He travels all over the world, especially whenever he gets a paranoid feeling that maybe he isn't the last one left. Mostly he vows to kill anyone else he may meet, to make sure that he's the god-king of the world. This all falls apart when he goes into Turkey to blow up a city and finds a young girl. At this point it's been around 20 years since he reached the pole (whole chunks of years are elided when he stops writing in his journal for long periods), and she appears to be about 20. And here your suspension of disbelief takes a swan dive off the highest point, never to be heard from again--you wouldn't believe the machinations Shiel has to go through to set this up.

She learns his language pretty fast, and attaches herself to him even though he goes so far as to beat her (ouch). He doesn't want to have children as he believes the human race was meant to die. She obviously doesn't feel the same way. And he can’t quite bring himself to kill her. They even try living on different continents, but eventually he gives in to her and it is implied that the human race will in some fashion survive. Sorry for the spoiler, but if you've waited 110 years, I really don't think I can be blamed for ruining things for you.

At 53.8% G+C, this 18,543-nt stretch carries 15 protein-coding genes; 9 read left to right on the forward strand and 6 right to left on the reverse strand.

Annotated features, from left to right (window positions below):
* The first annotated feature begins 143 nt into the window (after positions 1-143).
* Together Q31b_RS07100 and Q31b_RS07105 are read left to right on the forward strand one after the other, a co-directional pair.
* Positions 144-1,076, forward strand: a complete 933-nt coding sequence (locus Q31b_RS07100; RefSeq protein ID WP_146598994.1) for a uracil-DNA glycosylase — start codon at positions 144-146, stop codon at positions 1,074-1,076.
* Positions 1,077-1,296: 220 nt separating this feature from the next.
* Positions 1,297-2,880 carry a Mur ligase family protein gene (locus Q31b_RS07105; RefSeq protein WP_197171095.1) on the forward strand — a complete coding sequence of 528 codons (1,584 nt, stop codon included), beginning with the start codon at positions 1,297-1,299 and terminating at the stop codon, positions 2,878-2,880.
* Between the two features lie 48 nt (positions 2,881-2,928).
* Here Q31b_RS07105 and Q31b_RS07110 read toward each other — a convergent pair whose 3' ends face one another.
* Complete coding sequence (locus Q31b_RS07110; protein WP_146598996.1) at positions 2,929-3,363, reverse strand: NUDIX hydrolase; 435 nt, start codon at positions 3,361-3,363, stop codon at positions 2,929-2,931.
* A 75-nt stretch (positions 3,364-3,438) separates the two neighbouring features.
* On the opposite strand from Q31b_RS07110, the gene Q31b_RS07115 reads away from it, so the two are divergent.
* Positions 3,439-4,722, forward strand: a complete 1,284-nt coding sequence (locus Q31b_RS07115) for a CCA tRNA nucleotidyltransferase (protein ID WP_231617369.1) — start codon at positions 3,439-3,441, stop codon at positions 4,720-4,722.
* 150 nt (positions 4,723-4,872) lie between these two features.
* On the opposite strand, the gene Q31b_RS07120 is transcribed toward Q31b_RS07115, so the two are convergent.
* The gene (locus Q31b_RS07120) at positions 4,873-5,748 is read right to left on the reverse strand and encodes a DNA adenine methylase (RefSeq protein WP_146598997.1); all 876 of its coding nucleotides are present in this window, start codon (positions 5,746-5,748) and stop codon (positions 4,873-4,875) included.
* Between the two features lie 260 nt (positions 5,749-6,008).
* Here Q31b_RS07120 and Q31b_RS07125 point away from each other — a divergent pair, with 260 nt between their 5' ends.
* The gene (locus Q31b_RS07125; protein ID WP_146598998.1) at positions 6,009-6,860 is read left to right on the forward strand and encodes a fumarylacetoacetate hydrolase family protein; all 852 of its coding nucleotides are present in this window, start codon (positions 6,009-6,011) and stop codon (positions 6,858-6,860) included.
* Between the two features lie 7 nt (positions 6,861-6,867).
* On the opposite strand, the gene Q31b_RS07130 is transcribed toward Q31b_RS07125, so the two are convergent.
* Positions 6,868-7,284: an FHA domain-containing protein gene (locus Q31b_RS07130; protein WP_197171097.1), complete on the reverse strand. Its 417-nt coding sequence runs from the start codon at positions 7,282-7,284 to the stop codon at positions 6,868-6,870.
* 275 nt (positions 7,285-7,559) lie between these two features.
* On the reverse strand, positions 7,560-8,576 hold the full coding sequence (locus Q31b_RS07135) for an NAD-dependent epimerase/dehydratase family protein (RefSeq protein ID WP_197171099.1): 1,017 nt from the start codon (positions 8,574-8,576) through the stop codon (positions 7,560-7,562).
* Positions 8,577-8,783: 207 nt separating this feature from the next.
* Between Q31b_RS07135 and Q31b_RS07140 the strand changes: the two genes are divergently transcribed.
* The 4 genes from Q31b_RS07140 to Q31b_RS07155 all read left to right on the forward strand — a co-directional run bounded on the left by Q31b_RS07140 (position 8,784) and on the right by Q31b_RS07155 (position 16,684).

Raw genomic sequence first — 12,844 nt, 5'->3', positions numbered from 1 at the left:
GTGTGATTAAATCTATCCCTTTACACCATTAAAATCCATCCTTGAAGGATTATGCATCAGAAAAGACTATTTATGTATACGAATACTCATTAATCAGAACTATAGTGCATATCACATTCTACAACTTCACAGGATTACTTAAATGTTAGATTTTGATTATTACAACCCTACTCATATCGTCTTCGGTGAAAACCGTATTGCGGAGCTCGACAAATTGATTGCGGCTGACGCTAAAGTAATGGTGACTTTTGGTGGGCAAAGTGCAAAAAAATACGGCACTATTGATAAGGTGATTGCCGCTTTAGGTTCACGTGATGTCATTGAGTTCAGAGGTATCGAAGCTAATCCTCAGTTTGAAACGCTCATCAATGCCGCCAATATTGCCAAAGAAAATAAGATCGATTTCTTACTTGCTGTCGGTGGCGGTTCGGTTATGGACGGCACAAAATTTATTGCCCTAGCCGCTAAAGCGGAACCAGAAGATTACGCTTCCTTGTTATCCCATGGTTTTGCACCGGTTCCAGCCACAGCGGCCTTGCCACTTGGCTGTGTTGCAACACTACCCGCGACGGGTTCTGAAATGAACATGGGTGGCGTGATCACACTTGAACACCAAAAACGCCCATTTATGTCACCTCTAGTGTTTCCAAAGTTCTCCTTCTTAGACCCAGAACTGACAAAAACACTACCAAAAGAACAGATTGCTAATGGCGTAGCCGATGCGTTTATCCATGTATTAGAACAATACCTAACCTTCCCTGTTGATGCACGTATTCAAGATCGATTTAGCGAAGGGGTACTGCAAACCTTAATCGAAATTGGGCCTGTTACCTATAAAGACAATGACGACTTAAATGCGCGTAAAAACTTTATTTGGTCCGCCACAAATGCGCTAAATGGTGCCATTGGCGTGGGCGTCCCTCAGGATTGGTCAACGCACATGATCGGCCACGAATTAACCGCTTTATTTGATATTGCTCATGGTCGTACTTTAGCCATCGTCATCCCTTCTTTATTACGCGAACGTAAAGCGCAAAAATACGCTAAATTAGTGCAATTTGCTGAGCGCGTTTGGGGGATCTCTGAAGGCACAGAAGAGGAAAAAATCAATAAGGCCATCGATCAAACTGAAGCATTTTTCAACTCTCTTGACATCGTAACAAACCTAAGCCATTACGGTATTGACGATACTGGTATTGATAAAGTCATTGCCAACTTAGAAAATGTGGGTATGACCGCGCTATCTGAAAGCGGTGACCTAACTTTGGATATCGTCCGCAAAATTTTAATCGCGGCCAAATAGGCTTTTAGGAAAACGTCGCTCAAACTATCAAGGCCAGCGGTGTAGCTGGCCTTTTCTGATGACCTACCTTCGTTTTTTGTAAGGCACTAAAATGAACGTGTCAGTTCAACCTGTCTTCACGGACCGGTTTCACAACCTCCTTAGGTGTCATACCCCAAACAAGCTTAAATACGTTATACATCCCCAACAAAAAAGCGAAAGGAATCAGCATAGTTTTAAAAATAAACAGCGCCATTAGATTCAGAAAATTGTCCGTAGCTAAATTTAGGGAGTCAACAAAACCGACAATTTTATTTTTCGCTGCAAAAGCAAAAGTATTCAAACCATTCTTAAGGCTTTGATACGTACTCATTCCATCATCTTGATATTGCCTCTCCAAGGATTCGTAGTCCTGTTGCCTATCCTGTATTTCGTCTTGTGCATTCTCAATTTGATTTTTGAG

Overall, this is fascinating on many levels: for the pulp prose leading up to the genocide, for the raving prose after it, for portraying a character so evilly, and for artificially wrenching a 'happy' ending out of its wreckage. Having read this I can see how it fits into generic history a little better. Obviously Shelley had done the whole "last man on Earth" thing earlier (and also had Dr. Frankenstein and the monster end up in the Arctic wastelands), so Purple Cloud is part of a chain of stories leading all the way to Dan Simmon's recent The Terror, which tells the tale of Franklin's doomed expedition to find the Northwest Passage. In between you get John Campbell's "Who Goes There?" (later filmed as horror movie The Thing) which sets its alien shape-shifting terror in the antarctic. And in the realm of people killing off all of humanity, you get Alfred Bester's "Adam and No Eve," which goes back to primordial ooze for it's "happy ending;" one feels his story is a reaction to the artificiality of Purple Cloud's ending (although I don't know if he read it).

Is this a good book? In many ways no: at times it devolves into something terribly silly. On the other hand, in many ways yes: the raving protagonist, the anti-hero, and the use of themes and settings that come from and lead to many other generic works is at least notable. It's a pretty fast read once everyone dies, so I would say it's worth your time as a student of the genre, if not perhaps as a work of pulpy escapist paraliterature.